“We were all like real students,” he said. “We weren't ever actually in school, but we were always researching like old pre-World War II, Depression-era musicians and that kind of old folk/blues and even pre-bluegrass stuff and jug bands.”
He got another kind of education when he joined a West Coast Celtic punk band called the Scotch Greens.
“I really learned a lot, almost even more about performance working with those guys; they were really kind of opening me up to a whole other style and great new music that I'd never paid attention to growing up in Nashville,” he said.
Along with his musical influences, Welch said authors such as Graham Greene, John Steinbeck, William Faulkner, Cormac McCarthy and Joseph Campbell have helped shape his songs.
“Growing in up in Nashville, there were so many really brilliant songwriters that I was exposed to, a lot of guys that were totally under the radar that weren't necessarily writing for top 40 country — Mark Germino or David Olney or Kieran Kane, those kind of guys. ... I think I was more influenced by writers like that and then like the stuff that I read. I try and take a lot of that kind of style and put it into song form, like short stories or novels or film even,” he said.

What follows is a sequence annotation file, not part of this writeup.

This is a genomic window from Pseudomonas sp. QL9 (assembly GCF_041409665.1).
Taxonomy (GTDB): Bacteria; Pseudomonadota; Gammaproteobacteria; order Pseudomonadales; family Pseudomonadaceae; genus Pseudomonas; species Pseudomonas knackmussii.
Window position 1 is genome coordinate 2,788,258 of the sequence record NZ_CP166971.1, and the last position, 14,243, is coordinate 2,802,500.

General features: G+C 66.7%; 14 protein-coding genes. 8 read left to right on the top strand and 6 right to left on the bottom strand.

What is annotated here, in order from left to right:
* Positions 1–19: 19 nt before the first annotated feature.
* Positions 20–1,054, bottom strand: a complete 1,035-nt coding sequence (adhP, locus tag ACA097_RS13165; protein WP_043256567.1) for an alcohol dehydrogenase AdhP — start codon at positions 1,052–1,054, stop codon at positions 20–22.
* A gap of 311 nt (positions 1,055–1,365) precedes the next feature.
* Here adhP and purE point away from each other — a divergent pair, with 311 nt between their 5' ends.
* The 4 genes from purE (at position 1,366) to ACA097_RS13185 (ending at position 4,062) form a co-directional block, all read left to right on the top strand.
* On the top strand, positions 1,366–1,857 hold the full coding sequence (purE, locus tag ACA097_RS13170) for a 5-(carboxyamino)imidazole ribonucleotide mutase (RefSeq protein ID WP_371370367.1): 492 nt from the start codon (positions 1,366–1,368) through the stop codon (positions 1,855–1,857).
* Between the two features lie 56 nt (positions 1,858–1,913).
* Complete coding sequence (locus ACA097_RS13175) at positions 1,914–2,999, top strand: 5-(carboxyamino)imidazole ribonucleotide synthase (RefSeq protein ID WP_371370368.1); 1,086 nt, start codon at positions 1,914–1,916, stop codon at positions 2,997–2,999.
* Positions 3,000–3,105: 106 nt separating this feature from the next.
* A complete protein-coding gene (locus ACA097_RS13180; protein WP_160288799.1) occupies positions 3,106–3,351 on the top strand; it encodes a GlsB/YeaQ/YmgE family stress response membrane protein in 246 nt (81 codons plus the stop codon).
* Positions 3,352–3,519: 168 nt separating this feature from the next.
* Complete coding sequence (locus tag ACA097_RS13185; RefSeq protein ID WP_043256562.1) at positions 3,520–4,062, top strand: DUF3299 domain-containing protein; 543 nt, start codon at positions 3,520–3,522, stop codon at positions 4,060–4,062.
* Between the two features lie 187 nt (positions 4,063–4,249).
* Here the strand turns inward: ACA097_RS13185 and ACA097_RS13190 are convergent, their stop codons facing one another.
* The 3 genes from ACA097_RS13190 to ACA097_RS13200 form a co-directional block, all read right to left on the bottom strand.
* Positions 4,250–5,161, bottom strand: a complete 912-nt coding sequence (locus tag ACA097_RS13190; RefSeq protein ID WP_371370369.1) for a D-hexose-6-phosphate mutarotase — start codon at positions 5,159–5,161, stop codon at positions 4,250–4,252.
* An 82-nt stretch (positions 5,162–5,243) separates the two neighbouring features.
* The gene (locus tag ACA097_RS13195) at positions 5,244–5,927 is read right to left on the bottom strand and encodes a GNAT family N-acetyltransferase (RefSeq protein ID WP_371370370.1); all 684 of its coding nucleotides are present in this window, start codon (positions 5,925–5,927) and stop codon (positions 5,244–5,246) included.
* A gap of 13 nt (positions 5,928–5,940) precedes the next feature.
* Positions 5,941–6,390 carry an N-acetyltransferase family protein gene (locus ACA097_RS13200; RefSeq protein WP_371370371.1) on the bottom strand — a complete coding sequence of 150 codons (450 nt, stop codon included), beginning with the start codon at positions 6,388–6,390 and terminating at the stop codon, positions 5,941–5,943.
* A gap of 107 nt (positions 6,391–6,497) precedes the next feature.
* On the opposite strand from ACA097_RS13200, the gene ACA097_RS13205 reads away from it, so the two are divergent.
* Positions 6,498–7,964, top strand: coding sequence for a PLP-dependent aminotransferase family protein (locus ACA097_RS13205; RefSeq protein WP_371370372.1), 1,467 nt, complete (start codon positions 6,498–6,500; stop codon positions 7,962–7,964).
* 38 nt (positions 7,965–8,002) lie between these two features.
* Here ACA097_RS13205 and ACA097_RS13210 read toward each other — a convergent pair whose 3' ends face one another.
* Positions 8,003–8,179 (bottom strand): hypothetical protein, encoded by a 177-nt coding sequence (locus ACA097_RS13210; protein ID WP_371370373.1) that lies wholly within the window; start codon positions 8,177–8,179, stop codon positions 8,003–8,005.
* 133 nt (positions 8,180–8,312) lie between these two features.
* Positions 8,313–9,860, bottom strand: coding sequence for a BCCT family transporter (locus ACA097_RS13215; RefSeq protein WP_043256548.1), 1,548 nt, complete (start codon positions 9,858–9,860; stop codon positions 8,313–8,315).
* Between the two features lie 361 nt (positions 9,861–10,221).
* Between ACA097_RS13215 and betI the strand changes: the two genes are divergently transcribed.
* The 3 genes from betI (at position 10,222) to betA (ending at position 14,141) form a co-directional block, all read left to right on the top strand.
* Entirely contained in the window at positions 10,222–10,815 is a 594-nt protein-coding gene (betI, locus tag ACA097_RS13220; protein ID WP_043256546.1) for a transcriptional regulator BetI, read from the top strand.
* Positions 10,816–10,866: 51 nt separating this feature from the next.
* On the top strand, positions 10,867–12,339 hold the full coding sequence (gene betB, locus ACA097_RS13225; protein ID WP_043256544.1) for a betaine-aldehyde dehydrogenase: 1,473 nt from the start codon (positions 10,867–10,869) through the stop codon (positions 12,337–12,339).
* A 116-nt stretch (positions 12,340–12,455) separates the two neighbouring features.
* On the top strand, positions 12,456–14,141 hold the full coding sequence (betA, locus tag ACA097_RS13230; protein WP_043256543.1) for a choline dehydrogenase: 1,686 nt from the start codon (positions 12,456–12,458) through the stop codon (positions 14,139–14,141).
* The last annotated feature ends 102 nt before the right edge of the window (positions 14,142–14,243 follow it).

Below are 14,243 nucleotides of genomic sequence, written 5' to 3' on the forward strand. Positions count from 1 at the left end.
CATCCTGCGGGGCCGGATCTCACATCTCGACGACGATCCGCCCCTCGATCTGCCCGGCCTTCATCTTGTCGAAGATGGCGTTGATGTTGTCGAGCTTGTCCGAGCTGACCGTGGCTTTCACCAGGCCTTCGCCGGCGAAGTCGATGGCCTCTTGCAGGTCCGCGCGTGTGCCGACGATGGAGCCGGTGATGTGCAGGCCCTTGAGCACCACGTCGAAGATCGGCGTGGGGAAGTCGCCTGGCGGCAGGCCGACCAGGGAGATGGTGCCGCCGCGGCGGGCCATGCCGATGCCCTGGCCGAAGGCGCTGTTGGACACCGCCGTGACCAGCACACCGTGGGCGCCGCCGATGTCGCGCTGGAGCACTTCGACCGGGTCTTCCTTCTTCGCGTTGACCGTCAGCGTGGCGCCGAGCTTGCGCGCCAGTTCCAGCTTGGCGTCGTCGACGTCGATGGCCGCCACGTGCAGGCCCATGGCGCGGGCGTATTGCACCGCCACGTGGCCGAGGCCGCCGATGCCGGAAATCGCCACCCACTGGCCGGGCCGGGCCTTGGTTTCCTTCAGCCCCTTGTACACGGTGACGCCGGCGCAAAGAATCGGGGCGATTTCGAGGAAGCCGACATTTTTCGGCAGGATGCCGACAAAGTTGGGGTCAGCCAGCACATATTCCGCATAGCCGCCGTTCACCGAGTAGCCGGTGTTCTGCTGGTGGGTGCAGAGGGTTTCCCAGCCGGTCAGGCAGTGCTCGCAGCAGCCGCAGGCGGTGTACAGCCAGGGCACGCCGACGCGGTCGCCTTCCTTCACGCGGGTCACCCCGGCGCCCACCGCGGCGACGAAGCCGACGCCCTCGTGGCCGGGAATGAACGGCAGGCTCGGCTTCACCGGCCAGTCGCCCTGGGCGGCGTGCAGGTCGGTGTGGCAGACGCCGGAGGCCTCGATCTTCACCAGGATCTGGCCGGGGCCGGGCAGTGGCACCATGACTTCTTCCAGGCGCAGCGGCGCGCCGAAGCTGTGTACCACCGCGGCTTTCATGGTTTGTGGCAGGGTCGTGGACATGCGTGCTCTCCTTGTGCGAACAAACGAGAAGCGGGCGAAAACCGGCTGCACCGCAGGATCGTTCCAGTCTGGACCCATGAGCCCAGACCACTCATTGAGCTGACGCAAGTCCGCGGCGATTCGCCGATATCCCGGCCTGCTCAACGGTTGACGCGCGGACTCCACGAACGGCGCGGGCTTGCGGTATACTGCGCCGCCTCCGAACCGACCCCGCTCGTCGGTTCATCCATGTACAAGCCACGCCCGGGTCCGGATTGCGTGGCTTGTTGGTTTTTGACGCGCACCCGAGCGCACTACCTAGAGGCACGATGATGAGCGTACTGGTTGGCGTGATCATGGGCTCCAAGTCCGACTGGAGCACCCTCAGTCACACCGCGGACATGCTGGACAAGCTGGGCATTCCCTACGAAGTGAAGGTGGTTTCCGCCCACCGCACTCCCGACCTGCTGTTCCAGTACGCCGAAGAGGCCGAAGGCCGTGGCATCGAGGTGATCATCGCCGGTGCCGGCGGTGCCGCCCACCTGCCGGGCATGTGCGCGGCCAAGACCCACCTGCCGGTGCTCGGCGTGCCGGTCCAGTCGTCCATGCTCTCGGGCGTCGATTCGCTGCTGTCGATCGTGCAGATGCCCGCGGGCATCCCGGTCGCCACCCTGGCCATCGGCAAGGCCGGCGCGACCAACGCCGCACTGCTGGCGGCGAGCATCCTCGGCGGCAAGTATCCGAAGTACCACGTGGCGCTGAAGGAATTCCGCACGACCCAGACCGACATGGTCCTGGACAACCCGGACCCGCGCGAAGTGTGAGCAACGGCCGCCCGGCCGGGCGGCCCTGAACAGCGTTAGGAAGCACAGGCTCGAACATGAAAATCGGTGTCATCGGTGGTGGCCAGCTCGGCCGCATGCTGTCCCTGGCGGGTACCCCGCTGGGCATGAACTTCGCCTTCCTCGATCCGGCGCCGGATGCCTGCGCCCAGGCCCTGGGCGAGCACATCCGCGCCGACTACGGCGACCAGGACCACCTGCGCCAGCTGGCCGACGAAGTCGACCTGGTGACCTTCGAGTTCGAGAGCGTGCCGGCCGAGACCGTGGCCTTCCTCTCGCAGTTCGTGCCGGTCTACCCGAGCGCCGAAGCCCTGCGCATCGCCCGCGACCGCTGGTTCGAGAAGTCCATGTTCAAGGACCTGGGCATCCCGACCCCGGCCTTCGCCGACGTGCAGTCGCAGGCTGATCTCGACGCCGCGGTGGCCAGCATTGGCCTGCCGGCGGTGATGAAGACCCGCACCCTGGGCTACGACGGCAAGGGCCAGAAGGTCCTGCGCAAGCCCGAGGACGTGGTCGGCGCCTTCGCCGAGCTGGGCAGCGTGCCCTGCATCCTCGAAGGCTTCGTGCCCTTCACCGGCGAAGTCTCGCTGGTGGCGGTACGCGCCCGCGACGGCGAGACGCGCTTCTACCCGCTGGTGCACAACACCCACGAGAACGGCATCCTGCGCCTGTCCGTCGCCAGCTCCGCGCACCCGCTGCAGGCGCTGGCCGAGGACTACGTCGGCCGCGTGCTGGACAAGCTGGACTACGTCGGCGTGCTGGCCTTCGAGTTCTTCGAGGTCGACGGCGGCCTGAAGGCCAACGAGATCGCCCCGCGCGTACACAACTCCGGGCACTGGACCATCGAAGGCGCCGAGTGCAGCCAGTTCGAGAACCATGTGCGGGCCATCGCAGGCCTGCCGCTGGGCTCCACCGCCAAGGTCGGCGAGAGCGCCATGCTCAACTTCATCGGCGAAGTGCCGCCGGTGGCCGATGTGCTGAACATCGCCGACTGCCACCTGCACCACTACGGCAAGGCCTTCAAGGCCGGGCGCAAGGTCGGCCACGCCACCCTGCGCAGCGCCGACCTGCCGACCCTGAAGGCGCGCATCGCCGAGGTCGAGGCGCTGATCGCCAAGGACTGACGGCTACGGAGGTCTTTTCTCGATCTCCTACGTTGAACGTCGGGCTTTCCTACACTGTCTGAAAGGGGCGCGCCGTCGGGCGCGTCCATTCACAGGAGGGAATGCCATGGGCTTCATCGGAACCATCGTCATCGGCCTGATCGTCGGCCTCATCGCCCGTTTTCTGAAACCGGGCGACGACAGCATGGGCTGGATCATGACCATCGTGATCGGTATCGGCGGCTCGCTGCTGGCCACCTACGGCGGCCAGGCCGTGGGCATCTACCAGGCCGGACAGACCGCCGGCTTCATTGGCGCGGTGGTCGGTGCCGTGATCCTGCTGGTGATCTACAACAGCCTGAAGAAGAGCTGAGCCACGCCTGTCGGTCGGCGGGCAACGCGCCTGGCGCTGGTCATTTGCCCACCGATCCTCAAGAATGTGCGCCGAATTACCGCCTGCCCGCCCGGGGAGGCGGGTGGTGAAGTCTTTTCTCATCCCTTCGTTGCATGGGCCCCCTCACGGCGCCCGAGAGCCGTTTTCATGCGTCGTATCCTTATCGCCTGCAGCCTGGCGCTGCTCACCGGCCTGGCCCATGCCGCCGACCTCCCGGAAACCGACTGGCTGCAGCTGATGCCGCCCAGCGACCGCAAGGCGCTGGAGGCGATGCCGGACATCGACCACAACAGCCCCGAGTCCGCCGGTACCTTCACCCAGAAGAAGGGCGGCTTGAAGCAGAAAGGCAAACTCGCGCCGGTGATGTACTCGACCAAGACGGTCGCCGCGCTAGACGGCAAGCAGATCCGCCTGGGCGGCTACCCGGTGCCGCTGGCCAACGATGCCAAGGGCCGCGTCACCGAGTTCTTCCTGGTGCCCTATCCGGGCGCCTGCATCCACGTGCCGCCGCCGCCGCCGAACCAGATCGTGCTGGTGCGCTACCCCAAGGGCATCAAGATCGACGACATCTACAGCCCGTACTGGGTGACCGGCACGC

One aspect of the Nashville school of songsmithing Welch has embraced: working with co-writers, including rising Oklahoma star John Fullbright. They co-wrote “Gawd Above,” the opening track of Fullbright's 2012 Grammy-nominated debut “From the Ground Up.”
“I've been doing it in some of my sets, but I don't do it nearly the justice he does,” Welch said, noting that Fullbright rocked the house with the fiery anthem at the Grammys pre-televised ceremony in Los Angeles. “He's been one of my favorite co-writers and ... it's been really cool seeing his success.”